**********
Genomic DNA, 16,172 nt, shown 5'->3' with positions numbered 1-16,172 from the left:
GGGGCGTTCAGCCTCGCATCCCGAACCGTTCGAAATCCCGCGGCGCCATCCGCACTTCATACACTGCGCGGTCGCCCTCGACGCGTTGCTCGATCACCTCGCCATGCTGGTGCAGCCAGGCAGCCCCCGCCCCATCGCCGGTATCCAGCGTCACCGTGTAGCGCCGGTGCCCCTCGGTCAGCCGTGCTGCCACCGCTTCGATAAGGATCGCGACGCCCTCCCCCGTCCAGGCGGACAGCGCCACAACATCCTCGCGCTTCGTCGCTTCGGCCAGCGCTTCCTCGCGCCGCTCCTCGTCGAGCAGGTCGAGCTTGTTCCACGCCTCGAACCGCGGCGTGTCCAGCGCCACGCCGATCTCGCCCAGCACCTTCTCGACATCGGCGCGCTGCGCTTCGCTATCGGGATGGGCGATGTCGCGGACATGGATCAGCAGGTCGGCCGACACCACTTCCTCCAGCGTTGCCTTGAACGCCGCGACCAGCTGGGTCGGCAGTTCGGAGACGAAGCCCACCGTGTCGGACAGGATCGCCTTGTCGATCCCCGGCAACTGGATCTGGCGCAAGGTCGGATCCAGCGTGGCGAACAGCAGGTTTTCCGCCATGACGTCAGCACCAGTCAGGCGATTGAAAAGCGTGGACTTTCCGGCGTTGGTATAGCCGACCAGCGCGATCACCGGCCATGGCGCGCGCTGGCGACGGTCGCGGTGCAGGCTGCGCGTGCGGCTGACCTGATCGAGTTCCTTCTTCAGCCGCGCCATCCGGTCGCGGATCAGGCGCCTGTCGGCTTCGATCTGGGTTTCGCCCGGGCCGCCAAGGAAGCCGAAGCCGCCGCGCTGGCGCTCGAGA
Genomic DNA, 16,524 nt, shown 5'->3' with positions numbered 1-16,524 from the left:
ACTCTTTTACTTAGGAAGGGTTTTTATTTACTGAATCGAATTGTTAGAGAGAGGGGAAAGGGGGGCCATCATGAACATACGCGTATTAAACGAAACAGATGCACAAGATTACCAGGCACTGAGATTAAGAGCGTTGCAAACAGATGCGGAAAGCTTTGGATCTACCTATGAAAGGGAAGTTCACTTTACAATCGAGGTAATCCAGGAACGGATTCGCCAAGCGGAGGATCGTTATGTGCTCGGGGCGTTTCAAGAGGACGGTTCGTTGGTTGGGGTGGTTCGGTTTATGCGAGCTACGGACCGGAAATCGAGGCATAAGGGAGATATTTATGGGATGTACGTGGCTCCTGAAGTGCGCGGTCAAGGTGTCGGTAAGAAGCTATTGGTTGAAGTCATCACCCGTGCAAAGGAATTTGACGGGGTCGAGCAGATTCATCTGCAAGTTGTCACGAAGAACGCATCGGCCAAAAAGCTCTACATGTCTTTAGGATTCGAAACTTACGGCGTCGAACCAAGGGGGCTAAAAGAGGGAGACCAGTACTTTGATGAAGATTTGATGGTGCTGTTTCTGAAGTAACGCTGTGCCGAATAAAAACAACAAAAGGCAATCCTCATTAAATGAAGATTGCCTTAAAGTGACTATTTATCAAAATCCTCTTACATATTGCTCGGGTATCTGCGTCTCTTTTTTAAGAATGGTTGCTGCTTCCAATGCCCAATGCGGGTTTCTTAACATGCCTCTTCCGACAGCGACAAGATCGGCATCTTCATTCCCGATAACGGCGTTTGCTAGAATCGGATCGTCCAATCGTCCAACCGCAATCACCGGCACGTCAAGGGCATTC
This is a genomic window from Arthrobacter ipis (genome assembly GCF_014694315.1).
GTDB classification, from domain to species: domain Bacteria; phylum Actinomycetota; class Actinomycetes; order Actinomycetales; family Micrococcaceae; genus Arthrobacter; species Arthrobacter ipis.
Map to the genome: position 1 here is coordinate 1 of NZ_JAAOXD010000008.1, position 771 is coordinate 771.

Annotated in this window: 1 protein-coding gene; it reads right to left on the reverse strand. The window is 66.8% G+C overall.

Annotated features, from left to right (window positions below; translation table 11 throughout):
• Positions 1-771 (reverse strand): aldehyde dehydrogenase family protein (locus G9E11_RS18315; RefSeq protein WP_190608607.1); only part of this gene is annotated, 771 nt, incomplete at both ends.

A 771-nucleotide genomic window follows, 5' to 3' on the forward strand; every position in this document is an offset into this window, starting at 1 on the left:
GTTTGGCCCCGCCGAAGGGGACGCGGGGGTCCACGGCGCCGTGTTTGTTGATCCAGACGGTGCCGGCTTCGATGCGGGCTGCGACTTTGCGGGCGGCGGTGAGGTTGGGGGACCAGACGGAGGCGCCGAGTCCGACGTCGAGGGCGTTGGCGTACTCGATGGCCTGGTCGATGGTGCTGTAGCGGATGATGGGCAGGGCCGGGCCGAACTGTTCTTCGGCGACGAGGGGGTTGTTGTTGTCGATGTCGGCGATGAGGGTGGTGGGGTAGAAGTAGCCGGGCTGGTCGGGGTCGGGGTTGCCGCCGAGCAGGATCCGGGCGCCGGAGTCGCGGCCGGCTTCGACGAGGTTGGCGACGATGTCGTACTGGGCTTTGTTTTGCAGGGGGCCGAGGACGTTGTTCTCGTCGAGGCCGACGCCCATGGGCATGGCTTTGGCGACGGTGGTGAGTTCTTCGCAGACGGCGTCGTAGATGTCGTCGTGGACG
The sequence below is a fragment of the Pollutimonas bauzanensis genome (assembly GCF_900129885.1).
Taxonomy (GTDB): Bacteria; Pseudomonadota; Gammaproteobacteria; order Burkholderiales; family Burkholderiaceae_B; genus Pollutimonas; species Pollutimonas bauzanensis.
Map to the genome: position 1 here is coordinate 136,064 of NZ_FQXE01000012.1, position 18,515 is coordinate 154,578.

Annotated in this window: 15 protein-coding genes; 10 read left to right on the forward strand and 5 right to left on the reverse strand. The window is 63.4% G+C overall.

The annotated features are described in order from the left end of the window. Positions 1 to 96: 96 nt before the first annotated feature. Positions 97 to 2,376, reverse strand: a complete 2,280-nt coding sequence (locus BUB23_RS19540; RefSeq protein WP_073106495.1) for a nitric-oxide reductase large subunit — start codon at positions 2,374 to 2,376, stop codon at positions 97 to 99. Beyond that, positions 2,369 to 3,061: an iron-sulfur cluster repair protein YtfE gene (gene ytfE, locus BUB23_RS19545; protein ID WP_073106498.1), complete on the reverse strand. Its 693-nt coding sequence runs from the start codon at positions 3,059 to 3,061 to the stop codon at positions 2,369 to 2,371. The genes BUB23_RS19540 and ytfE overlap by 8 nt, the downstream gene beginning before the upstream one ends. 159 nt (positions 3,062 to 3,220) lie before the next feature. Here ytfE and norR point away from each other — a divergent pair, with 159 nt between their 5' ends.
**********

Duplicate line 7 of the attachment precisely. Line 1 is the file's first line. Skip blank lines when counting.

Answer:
Map to the genome: position 1 here is coordinate 1 of NZ_JAAOXD010000008.1, position 771 is coordinate 771.